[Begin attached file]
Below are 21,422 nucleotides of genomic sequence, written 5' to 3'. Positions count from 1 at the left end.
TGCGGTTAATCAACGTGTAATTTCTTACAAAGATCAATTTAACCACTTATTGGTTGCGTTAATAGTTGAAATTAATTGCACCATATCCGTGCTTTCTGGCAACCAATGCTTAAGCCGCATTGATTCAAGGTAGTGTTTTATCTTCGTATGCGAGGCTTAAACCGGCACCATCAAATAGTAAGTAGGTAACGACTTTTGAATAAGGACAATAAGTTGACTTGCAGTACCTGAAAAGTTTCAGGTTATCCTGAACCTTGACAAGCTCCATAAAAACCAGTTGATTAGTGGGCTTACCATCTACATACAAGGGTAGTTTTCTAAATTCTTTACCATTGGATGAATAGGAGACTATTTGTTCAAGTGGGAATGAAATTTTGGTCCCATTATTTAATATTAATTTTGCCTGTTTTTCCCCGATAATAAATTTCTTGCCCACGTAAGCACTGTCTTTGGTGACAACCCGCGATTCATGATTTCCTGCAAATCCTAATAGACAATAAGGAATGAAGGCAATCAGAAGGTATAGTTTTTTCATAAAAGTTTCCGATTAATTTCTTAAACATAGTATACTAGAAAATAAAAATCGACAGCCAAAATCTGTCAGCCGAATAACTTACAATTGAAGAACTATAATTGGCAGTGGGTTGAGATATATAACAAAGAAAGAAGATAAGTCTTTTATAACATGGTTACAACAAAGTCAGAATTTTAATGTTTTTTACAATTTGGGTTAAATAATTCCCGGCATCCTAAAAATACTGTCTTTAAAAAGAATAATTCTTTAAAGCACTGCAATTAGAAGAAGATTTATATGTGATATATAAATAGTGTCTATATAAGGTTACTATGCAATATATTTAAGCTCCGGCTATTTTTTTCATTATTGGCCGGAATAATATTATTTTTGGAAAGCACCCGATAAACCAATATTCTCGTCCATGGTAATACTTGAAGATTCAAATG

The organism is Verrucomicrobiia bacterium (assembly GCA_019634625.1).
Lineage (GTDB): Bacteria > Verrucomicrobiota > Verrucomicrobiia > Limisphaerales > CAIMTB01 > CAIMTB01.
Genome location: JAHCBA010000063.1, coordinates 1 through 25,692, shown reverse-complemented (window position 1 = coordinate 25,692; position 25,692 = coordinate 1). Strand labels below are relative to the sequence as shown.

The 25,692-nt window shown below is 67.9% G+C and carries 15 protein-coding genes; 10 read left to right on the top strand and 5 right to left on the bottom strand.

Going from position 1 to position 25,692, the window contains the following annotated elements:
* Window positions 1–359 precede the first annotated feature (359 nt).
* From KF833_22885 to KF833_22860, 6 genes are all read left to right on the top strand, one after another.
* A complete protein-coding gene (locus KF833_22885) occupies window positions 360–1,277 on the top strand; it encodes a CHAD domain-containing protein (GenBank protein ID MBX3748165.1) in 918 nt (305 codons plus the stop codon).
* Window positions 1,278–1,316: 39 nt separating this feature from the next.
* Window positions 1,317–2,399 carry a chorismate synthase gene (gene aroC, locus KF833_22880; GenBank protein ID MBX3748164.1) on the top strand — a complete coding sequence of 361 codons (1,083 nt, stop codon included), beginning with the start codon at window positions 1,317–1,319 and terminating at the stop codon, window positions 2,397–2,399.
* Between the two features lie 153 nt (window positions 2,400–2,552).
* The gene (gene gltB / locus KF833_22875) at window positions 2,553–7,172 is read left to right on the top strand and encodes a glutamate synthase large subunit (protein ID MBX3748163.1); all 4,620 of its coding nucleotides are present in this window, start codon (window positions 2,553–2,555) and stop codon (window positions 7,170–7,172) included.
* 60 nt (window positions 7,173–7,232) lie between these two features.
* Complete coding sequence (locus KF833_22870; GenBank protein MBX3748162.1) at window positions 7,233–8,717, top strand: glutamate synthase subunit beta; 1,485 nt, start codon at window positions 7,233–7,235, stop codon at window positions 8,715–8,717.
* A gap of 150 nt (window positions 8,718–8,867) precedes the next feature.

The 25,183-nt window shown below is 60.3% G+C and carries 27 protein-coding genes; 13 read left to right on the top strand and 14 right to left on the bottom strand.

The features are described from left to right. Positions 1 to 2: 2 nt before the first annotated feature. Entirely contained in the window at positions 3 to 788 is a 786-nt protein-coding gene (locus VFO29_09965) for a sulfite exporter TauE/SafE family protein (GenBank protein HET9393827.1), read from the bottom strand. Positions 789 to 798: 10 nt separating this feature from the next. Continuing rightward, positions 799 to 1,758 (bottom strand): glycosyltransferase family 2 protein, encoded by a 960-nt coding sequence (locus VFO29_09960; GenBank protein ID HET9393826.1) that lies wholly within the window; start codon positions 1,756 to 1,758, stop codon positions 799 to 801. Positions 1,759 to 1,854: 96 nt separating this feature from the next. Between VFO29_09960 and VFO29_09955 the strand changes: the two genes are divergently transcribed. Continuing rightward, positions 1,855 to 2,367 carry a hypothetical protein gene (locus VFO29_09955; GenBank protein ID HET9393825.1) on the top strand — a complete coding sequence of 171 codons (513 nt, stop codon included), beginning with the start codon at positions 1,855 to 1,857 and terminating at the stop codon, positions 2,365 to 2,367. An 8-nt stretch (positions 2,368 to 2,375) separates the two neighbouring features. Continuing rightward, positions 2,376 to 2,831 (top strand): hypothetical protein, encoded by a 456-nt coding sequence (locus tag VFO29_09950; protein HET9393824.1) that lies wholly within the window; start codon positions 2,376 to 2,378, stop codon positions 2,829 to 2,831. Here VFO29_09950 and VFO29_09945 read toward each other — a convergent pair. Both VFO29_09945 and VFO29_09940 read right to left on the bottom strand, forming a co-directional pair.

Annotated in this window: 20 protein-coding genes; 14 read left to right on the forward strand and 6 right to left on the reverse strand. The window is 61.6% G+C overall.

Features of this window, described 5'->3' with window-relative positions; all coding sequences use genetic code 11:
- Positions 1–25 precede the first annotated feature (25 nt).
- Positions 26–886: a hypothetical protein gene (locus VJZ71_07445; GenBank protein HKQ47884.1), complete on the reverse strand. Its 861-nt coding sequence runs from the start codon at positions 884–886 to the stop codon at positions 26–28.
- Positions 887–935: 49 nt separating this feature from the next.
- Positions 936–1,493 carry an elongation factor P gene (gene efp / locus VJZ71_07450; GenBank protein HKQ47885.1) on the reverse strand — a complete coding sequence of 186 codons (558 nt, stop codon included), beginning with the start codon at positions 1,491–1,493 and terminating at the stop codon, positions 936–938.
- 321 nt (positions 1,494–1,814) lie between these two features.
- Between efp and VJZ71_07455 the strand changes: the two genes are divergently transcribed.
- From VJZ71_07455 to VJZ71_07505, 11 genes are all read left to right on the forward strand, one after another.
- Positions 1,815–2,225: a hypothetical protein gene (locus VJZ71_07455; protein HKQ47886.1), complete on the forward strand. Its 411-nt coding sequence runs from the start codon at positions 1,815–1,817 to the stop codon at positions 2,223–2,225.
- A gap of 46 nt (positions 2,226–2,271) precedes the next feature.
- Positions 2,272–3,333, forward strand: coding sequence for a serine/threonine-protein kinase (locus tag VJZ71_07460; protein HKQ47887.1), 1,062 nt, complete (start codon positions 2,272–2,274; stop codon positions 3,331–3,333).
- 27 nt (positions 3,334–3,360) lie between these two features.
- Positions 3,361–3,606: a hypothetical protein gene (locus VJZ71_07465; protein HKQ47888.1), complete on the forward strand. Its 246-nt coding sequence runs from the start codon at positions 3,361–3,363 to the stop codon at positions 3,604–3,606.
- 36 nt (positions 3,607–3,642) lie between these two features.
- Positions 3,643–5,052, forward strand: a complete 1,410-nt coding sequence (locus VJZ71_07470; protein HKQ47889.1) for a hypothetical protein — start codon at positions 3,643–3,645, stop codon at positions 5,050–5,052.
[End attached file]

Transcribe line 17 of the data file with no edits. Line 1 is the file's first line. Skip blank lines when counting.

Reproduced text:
* A gap of 150 nt (window positions 8,718–8,867) precedes the next feature.